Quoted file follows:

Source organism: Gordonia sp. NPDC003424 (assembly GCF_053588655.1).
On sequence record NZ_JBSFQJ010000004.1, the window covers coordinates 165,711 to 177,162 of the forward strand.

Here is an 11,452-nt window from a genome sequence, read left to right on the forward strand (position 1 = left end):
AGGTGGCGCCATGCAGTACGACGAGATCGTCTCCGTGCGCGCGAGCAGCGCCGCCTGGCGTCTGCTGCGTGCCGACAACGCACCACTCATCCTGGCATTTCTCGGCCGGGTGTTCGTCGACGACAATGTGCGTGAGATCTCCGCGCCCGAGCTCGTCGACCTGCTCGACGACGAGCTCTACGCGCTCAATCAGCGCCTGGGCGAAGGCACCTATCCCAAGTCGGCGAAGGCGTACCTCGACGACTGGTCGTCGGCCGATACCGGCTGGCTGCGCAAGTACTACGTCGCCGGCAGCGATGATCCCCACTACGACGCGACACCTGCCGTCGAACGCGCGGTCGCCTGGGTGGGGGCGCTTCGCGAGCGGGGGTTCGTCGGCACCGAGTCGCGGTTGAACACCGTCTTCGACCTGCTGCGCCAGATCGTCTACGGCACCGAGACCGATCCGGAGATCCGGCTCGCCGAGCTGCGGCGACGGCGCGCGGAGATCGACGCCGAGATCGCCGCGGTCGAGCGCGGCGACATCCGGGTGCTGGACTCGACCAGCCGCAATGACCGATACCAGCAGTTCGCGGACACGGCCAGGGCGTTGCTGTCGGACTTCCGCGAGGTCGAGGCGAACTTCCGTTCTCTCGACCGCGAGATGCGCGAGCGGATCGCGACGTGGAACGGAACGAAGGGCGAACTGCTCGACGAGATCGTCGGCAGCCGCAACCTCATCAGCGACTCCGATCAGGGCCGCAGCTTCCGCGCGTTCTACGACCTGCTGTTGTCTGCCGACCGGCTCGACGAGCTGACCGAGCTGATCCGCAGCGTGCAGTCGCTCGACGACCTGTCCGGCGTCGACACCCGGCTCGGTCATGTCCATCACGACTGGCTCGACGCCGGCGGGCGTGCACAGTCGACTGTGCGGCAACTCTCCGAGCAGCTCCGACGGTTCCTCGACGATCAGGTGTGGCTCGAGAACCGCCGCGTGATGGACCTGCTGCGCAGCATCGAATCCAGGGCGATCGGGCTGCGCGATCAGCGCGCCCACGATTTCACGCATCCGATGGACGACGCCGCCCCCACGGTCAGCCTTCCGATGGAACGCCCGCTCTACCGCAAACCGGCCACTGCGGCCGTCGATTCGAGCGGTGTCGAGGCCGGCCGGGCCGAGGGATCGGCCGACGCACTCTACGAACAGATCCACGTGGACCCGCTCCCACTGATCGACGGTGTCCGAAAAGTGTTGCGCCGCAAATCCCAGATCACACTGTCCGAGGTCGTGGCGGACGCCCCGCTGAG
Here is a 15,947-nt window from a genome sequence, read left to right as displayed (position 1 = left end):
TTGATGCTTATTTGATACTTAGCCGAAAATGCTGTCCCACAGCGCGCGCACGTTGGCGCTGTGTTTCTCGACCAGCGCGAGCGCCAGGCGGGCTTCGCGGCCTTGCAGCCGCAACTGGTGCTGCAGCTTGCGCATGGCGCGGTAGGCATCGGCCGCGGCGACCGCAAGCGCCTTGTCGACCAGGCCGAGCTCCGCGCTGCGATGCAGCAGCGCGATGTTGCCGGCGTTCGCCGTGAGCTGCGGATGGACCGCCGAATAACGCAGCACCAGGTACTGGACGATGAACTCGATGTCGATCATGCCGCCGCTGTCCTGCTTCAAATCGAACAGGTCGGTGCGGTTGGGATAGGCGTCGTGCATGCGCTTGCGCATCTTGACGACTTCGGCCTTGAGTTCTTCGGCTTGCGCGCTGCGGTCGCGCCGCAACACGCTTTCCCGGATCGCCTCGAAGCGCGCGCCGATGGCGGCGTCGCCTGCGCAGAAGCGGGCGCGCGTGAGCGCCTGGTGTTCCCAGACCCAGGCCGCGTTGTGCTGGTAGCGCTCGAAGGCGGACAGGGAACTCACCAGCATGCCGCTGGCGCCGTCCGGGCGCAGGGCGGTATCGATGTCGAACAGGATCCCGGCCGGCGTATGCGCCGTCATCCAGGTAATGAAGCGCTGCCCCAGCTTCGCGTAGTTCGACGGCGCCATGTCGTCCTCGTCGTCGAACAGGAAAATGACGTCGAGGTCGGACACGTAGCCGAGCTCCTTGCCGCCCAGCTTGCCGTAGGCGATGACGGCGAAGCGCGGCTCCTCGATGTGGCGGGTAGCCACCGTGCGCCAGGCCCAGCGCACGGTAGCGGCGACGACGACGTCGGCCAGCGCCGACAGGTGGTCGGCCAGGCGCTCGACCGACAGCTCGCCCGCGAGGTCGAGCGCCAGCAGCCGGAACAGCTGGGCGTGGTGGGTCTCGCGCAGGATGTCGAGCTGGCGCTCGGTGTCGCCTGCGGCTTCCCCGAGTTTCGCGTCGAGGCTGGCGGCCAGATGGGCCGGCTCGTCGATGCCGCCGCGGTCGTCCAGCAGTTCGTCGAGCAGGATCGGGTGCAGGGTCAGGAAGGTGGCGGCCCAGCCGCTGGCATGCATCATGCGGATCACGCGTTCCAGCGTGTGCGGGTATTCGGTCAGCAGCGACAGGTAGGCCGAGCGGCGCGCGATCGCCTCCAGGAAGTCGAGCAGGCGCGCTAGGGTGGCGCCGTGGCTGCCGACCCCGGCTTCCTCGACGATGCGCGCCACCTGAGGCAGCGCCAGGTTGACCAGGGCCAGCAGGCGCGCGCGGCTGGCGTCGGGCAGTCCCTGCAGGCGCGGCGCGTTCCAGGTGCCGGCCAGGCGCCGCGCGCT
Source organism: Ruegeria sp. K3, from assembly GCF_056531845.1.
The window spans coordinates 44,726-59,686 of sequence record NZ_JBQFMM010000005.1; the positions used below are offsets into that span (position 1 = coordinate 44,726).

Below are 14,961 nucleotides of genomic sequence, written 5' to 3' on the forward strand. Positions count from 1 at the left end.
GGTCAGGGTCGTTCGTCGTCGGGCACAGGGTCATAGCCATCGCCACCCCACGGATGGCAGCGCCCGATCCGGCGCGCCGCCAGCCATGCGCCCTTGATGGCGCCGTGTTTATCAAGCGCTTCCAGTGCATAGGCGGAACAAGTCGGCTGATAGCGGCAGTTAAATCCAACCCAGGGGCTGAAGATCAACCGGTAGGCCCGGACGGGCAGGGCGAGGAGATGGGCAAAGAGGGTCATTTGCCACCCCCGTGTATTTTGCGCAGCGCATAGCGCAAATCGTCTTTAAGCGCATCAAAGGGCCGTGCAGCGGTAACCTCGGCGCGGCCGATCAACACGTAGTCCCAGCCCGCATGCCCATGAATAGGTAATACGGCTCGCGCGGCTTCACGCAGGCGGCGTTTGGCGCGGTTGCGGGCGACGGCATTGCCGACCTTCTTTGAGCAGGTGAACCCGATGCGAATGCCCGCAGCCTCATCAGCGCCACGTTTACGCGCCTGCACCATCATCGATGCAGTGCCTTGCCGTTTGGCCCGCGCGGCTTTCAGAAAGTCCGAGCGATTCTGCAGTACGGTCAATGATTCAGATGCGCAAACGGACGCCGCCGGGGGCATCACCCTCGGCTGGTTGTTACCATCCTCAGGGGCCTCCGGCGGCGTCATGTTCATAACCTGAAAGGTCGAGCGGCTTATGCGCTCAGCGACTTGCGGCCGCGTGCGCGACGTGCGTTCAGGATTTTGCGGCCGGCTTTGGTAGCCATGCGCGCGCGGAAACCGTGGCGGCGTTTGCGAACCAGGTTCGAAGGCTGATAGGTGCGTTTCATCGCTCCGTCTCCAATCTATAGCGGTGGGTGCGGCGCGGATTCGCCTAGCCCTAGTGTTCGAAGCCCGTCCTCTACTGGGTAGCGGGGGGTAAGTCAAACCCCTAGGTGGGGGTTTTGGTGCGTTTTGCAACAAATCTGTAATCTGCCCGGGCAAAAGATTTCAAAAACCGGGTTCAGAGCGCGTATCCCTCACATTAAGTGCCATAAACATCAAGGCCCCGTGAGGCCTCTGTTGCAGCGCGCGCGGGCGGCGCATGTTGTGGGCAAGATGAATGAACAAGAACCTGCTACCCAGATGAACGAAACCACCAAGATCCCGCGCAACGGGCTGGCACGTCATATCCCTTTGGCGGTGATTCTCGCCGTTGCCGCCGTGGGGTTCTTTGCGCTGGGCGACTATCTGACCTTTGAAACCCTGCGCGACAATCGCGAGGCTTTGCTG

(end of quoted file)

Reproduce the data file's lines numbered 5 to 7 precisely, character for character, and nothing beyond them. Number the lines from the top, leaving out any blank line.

Here is a 15,947-nt window from a genome sequence, read left to right as displayed (position 1 = left end):
TTGATGCTTATTTGATACTTAGCCGAAAATGCTGTCCCACAGCGCGCGCACGTTGGCGCTGTGTTTCTCGACCAGCGCGAGCGCCAGGCGGGCTTCGCGGCCTTGCAGCCGCAACTGGTGCTGCAGCTTGCGCATGGCGCGGTAGGCATCGGCCGCGGCGACCGCAAGCGCCTTGTCGACCAGGCCGAGCTCCGCGCTGCGATGCAGCAGCGCGATGTTGCCGGCGTTCGCCGTGAGCTGCGGATGGACCGCCGAATAACGCAGCACCAGGTACTGGACGATGAACTCGATGTCGATCATGCCGCCGCTGTCCTGCTTCAAATCGAACAGGTCGGTGCGGTTGGGATAGGCGTCGTGCATGCGCTTGCGCATCTTGACGACTTCGGCCTTGAGTTCTTCGGCTTGCGCGCTGCGGTCGCGCCGCAACACGCTTTCCCGGATCGCCTCGAAGCGCGCGCCGATGGCGGCGTCGCCTGCGCAGAAGCGGGCGCGCGTGAGCGCCTGGTGTTCCCAGACCCAGGCCGCGTTGTGCTGGTAGCGCTCGAAGGCGGACAGGGAACTCACCAGCATGCCGCTGGCGCCGTCCGGGCGCAGGGCGGTATCGATGTCGAACAGGATCCCGGCCGGCGTATGCGCCGTCATCCAGGTAATGAAGCGCTGCCCCAGCTTCGCGTAGTTCGACGGCGCCATGTCGTCCTCGTCGTCGAACAGGAAAATGACGTCGAGGTCGGACACGTAGCCGAGCTCCTTGCCGCCCAGCTTGCCGTAGGCGATGACGGCGAAGCGCGGCTCCTCGATGTGGCGGGTAGCCACCGTGCGCCAGGCCCAGCGCACGGTAGCGGCGACGACGACGTCGGCCAGCGCCGACAGGTGGTCGGCCAGGCGCTCGACCGACAGCTCGCCCGCGAGGTCGAGCGCCAGCAGCCGGAACAGCTGGGCGTGGTGGGTCTCGCGCAGGATGTCGAGCTGGCGCTCGGTGTCGCCTGCGGCTTCCCCGAGTTTCGCGTCGAGGCTGGCGGCCAGATGGGCCGGCTCGTCGATGCCGCCGCGGTCGTCCAGCAGTTCGTCGAGCAGGATCGGGTGCAGGGTCAGGAAGGTGGCGGCCCAGCCGCTGGCATGCATCATGCGGATCACGCGTTCCAGCGTGTGCGGGTATTCGGTCAGCAGCGACAGGTAGGCCGAGCGGCGCGCGATCGCCTCCAGGAAGTCGAGCAGGCGCGCTAGGGTGGCGCCGTGGCTGCCGACCCCGGCTTCCTCGACGATGCGCGCCACCTGAGGCAGCGCCAGGTTGACCAGGGCCAGCAGGCGCGCGCGGCTGGCGTCGGGCAGTCCCTGCAGGCGCGGCGCGTTCCAGGTGCCGGCCAGGCGCCGCGCGCT
Source organism: Ruegeria sp. K3, from assembly GCF_056531845.1.